Malabsorption syndrome is a transmissible disease characterized by stunted growth and a lack of skin pigmentation in growing chickens, most commonly broiler breeds. Turkeys may also be affected; in these birds, it resembles poult enteritis mortality syndrome.
Etiology and Transmission
Malabsorption syndrome in poultry has been reproduced with bacteria-free intestinal homogenates, suggesting a viral origin. Enteroviruses, parvoviruses, astroviruses, caliciviruses, arenaviruses, togaviruses, reoviruses, and rotaviruses have been implicated. Enteroviruses, reoviruses, and mycotoxins have been considered the most likely etiologic factors, although recent reports suggest an important role for astroviruses and unusual parvoviruses. A problem hampering the understanding of the etiology is the inability to isolate these viruses. Because the disease is seen in very young chicks, it is likely the viruses are vertically transmitted, although fecal/oral spread occurs after hatching. The involvement of feedborne mycotoxins is not well understood. Poor management may contribute to the problem.
Malabsorption syndrome in poultry is typically recognized in broiler chicks 1–3 weeks old. It is characterized by:
lack of pigmentation in the skin, feet, or beak
broken or twisted feathers (“helicopter wings”)
undigested feed in the feces
poor feed conversion ratios
Diarrhea is common during the initial phases, and eating feces is seen. Other signs include lameness, osteodystrophy, and secondary encephalomalacia.
Severely affected birds do not respond immediately to changes in feed or management practices and are usually culled from flocks before processing. The number affected in a flock can vary from a few to 90%.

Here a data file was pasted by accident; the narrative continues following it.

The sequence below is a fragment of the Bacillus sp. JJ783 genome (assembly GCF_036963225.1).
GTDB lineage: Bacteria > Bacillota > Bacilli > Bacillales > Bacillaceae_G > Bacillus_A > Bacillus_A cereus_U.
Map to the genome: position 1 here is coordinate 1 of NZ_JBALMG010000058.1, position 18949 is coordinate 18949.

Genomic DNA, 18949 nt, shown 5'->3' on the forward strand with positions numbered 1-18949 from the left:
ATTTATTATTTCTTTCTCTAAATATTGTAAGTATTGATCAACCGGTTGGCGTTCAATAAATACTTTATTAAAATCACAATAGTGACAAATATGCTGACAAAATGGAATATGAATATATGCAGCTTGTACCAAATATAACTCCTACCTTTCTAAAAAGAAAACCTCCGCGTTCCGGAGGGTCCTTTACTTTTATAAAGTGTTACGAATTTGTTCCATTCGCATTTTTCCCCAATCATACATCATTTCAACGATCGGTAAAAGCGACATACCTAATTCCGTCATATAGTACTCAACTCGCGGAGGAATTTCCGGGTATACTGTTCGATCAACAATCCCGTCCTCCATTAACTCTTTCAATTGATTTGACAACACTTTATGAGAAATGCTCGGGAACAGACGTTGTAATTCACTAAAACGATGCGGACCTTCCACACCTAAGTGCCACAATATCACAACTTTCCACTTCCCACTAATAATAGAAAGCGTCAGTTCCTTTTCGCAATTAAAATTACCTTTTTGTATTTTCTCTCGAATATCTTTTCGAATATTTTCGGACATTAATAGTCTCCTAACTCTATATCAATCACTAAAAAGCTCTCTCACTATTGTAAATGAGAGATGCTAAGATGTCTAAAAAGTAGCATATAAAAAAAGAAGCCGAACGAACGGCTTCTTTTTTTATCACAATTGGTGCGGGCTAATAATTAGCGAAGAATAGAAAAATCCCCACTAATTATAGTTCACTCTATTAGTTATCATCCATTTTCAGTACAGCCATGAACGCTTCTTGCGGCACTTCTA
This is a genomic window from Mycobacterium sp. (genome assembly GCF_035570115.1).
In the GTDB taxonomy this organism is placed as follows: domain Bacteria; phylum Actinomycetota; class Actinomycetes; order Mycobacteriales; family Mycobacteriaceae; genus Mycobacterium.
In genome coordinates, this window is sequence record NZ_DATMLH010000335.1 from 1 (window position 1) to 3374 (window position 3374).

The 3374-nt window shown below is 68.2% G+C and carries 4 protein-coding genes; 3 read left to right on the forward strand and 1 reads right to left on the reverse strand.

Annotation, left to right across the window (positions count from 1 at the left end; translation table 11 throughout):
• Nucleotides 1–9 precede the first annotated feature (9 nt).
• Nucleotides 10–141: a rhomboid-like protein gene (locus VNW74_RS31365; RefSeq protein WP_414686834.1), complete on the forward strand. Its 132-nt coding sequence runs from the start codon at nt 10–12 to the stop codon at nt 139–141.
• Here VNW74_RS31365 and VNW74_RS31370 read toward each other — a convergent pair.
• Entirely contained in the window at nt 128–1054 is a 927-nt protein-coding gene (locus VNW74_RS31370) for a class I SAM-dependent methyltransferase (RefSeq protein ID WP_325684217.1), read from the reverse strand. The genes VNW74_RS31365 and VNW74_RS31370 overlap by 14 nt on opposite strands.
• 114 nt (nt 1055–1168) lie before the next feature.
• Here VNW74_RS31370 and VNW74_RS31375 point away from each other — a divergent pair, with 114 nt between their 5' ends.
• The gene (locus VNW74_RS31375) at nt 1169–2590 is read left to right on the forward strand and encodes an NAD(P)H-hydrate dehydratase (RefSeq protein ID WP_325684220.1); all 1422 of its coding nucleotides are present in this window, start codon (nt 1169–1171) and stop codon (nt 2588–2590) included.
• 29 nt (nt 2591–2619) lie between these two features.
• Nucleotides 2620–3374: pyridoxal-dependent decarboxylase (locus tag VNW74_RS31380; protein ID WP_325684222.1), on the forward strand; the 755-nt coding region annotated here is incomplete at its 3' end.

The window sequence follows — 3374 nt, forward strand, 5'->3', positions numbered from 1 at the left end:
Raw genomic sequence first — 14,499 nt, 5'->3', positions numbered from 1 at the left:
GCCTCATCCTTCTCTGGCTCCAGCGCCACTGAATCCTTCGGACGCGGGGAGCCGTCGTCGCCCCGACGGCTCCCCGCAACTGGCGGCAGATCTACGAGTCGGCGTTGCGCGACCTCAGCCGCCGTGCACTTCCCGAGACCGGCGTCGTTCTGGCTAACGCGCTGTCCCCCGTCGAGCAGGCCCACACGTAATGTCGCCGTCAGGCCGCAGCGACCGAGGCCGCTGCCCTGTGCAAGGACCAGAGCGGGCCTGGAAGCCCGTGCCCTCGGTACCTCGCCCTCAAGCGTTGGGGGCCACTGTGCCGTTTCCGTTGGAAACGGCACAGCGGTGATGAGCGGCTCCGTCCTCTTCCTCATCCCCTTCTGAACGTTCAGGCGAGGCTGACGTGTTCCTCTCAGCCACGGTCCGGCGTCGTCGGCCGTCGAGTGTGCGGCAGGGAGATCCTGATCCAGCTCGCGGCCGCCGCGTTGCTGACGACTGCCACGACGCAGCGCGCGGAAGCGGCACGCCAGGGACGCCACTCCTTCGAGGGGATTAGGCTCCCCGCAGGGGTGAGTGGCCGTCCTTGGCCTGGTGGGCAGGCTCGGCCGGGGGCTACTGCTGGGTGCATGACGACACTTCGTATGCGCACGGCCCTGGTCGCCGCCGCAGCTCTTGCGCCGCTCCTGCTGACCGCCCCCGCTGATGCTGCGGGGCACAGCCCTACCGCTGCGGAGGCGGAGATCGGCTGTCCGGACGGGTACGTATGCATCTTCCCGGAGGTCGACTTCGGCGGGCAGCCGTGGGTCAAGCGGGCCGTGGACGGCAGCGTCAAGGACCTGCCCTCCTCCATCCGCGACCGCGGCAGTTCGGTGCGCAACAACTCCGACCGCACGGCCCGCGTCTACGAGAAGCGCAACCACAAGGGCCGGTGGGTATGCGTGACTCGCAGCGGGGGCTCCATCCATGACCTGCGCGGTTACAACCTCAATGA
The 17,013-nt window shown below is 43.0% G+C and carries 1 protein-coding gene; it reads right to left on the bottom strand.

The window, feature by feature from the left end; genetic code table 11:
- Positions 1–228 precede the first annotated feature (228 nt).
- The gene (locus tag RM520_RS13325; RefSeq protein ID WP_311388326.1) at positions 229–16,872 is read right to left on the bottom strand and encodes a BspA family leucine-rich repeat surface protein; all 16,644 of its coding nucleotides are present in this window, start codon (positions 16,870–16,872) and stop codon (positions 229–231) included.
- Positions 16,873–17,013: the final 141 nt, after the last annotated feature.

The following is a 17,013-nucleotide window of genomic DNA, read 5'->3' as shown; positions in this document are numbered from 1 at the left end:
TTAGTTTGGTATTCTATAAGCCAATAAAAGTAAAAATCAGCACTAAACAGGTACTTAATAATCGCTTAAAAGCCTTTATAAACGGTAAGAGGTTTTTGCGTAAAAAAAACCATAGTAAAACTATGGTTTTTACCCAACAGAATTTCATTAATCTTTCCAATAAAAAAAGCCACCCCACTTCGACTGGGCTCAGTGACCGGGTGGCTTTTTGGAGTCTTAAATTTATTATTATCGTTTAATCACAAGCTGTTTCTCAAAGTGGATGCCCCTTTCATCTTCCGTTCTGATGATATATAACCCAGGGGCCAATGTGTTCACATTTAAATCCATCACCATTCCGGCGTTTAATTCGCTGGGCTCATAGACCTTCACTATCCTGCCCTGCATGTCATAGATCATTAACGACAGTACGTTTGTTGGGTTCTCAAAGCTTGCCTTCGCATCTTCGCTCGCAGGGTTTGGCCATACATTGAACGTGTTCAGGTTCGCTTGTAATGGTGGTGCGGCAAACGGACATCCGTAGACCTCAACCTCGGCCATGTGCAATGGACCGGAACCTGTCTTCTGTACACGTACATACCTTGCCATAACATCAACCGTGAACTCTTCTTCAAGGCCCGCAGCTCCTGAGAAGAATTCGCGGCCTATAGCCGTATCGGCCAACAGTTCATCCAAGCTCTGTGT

The severity and type of lesions resulting from both field and laboratory infections with malabsorption syndrome vary with the particular agents or combinations of agents involved. Lesions often include enlarged proventriculi, small gizzards, atrophy of the pancreas, thymus and bursa, and orange mucus in the small-intestinal lumen. No consistent microscopic lesions are found, although cystic lesions in the small intestine have been described, and sometimes changes are present in the bursa and thymus. Encephalomalacia or rickets may be seen occasionally, presumably as a result of malabsorption or malassimilation of nutrients.
Clinical signs and postmortem lesions permit a presumptive diagnosis of malabsorption syndrome in poultry. Because of the complex etiology and the presence of enteric viruses in normal flocks, laboratory investigations may be difficult to interpret, particularly because culturing of the virus may be difficult or impossible. Poor early management of flocks (especially feed and water supply and temperature control) may lead to a similar picture in the absence of specific infection.
Prevention and Control
There is no effective treatment for birds severely affected by malabsorption syndrome. Good farm hygiene will reduce the burden of challenge caused by multiple infectious organisms.
No vaccines prevent malabsorption syndrome. Some reovirus vaccines are marketed to prevent the stunting and poor feed conversions due to pathogenic reoviruses.
Good flock nutrition and sanitation and avoidance of intercurrent disease are beneficial. Feeds should be analyzed for dietary toxins, and high levels of toxins should not knowingly be fed to commercial poultry. Antibiotics and vitamin supplements can be helpful.
There have been no reported zoonotic risks associated with malabsorption syndrome.
Malabsorption syndrome can cause significantly reduced growth in affected birds.
It is likely of viral etiology.
No specific prevention or treatment is available.